Okay. It’s true. I towed Patrick into a ditch and he broke his arm.
Forty years ago, actually. But some things take a long time to heal.
I suppose, the thing is, if you tow someone into a ditch, and you stand at the top looking down at them, all tangled in their bike, and they’re complaining about how they’ve broken their arm, and you say mate – are you crazy? you can’t have broken your arm, if you’d broken your arm you’d know about it, and they say well I do know about it, thank you, and you say c’mon, stop making such a fuss, and you climb down to grab their hand, and they yelp, and you grab their other hand, and you drag them out, and you walk the rest of the way making awkward conversation, and they spend the rest of the afternoon moaning about how they’ve broken their arm, and shouldn’t they go to hospital and everything, and everyone says honestly, it’s not broken mate, and then they turn up to school the next day wearing a cast – well – you might feel bad about it, too.
The thing was, we were skipping school. Triple PE. Patrick had gone on ahead, because I had a moped and he was on his bike, and anyway, he was used to skipping school and didn’t worry too much about the When and the Where of it. We were aiming to meet at Gavin’s place to drink beer, smoke fags and listen to Bowie. Gavin lived in a bungalow out on the Fens. His dad ran a ditching company (had probably excavated the ditch I towed Patrick into, come to think of it). I was terrified of Gavin’s dad. He was like a bear. Made of granite. Without the humanity. But the good news was that Gavin’s dad was out for a few days on a contract, and it was only Gavin’s mum and sister in the house, and I got on with them fine. His parents were an odd couple. As if the bear had suddenly woken up married to a social worker, who always spoke in the kind of voice that made it sound like she was perpetually in another room. I was always glad to see his mum, because she had obviously formed the impression years ago that I was oddly hilarious, and she’d laugh at the slightest thing. For example, if she asked if I was hungry and wanted anything to eat, and I said no I’m fine I had some toast before I came out, she’d squeeze her eyes shut and shake her head and say toast! helplessly, because it was the most bizarre thing she’d ever heard. But it was gratifying, nonetheless, because I never felt like I had to think what to say, and maybe that was the idea. Gavin’s sister was great, too, funny and smart, and her boyfriend was the most glamorous rocker in town. He had long black hair and a pointy beard like a musketeer or Charles II or someone, except in a leather jacket riding a Norton Commando. It was disconcerting when he smiled, though, because his teeth were completely fucked, blackened stumps, all-angles. But as long as he just nodded and sneered, he was immaculate.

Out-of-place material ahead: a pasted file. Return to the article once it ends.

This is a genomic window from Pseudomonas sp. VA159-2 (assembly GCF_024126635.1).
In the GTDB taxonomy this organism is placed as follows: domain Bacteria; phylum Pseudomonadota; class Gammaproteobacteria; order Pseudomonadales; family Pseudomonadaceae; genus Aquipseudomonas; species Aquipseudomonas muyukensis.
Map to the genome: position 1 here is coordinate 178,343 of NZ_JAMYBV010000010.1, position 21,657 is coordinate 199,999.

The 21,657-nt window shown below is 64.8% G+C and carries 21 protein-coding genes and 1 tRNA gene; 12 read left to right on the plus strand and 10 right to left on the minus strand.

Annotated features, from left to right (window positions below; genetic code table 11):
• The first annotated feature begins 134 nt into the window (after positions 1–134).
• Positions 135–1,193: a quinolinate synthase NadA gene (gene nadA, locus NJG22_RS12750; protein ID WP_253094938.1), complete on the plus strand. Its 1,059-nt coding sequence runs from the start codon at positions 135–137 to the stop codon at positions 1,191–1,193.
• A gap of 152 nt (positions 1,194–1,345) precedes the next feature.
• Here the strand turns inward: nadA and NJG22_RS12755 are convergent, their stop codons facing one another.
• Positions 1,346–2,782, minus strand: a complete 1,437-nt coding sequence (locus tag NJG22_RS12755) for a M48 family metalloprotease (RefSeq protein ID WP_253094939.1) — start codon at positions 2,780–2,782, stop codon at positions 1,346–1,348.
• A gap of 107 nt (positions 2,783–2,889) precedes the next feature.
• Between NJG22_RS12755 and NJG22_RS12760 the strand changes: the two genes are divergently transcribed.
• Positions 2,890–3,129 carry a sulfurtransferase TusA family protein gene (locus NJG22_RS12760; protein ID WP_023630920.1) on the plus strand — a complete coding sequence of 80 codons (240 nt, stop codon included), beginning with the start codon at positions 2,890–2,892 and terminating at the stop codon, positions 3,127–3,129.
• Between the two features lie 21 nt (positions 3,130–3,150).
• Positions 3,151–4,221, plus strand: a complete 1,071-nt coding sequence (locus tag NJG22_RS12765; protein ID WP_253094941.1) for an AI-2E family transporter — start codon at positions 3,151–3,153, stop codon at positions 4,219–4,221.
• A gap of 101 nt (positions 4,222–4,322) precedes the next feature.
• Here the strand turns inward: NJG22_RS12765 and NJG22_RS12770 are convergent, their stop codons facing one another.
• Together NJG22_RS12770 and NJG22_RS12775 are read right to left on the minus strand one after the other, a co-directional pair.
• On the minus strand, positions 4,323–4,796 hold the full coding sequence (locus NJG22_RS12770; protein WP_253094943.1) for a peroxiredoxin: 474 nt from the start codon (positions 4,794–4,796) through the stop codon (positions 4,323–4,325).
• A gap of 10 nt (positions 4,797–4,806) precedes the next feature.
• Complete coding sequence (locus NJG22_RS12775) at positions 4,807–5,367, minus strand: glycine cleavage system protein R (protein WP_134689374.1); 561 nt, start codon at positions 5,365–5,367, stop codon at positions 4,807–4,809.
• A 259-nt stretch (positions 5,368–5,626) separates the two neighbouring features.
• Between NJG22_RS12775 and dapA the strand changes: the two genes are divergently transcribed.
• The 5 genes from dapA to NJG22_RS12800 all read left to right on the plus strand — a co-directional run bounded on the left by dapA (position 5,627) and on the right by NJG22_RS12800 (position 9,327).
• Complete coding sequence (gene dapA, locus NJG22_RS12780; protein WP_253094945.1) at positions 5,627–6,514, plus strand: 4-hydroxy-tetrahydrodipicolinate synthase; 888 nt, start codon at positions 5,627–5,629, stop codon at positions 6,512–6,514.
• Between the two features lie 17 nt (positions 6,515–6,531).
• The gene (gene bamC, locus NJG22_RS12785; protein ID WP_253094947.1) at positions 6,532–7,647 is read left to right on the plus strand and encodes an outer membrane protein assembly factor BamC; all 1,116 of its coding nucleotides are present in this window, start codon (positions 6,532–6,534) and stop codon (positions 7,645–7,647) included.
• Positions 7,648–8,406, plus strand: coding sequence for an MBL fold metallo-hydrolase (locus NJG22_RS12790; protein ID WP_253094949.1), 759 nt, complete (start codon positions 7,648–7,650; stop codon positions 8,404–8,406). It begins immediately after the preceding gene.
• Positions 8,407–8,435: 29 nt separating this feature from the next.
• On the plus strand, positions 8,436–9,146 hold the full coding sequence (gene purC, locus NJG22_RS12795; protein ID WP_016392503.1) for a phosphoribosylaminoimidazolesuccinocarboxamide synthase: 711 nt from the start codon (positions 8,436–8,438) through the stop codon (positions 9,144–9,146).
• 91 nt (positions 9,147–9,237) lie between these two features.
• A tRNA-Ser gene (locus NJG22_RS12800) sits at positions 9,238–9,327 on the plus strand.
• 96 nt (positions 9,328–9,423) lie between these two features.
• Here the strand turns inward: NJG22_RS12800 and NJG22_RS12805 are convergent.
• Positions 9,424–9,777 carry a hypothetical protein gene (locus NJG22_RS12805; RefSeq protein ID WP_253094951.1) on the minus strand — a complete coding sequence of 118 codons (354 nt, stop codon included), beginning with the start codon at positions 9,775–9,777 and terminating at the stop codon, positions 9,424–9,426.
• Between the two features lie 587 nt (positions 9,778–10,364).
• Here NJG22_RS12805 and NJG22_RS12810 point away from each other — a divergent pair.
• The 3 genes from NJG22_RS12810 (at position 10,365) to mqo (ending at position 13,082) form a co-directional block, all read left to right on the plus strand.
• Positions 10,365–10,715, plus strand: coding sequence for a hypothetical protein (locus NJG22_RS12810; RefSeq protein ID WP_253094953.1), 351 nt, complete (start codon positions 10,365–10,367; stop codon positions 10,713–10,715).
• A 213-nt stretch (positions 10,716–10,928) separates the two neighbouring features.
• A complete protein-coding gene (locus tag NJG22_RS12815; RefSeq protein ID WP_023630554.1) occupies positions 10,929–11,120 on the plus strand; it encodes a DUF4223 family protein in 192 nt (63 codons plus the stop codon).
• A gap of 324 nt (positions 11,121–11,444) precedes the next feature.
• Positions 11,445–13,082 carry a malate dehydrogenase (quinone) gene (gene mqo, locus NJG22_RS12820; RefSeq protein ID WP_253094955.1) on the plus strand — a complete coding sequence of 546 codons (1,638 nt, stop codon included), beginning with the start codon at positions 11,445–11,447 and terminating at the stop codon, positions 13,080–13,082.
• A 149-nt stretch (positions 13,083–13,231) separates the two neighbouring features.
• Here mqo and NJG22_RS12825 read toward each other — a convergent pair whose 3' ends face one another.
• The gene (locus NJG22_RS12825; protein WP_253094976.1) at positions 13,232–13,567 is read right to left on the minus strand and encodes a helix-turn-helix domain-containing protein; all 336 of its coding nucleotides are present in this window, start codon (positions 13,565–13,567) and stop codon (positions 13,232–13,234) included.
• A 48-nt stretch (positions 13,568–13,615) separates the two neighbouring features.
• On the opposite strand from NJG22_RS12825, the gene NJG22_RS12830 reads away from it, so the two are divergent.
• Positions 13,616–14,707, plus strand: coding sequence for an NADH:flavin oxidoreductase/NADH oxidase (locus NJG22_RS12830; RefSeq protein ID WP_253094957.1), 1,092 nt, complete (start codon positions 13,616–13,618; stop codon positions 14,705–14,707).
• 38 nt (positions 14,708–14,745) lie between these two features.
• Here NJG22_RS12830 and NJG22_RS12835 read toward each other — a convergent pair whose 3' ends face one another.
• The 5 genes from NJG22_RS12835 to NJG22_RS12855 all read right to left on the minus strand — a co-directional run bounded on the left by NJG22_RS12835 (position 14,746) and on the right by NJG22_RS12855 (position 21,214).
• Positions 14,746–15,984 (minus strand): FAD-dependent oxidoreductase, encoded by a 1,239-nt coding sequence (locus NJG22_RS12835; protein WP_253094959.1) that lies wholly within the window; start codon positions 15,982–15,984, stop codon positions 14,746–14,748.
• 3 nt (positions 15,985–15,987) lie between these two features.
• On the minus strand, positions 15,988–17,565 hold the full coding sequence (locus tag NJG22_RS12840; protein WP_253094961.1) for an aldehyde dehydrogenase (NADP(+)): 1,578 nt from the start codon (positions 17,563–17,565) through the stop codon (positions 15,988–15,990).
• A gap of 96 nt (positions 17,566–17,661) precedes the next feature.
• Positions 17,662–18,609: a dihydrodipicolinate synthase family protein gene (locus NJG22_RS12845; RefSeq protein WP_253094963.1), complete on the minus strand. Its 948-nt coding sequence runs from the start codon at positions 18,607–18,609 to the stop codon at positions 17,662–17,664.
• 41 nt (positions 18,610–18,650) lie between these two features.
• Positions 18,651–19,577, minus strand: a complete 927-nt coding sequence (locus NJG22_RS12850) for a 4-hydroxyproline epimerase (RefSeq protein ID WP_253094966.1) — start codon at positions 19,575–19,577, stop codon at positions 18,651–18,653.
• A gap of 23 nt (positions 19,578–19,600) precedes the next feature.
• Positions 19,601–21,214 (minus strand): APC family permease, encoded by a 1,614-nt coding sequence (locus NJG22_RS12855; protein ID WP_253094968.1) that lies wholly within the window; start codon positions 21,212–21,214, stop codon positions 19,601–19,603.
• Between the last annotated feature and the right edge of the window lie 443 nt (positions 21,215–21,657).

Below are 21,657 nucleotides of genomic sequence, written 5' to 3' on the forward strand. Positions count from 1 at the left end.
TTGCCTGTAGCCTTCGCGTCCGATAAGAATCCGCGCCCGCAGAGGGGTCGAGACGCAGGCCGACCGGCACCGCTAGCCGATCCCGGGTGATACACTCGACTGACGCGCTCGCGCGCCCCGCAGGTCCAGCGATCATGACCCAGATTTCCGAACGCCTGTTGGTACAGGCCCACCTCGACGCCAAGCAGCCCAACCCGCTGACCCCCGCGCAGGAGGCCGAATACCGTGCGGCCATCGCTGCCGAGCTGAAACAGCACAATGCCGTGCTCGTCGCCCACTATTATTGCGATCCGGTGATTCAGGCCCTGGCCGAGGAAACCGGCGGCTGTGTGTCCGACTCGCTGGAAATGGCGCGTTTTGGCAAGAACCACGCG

We had the house to ourselves that particular afternoon, though, the afternoon that Patrick broke his arm.
I’d been racing over the Fens to get there, tucked into the handlebars, making myself as aerodynamic as possible, throttle wrapped back, making about thirty miles an hour and two hundred decibels. And then I saw Patrick up ahead, doing that emphatic bobbing motion with his head, backwards and forwards as he pedalled, his sports bag balanced on the crossbar between the saddle and the handlebar.
I drew level.
‘Want a tow?’
He shook his head.
‘You go on ahead,’ he said.
‘Seriously! We’ll get there a lot quicker.’
‘No I’m fine. You go. Go on. Go.’
‘Grab hold of my arm!’
‘C’mon, Patrick! Let’s do it…’
So reluctantly he grabbed hold of my arm, and I built up speed again. But then a slow, oscillating wobble of his front wheel grew wilder and more alarming, his bag dropped off the crossbar, snagged the pedals, the bike flipped, Patrick screamed and went cartwheeling into the ditch.
Luckily it wasn’t filled with water. Although, if it had have been, maybe he wouldn’t have broken his arm.
Not that I thought he had.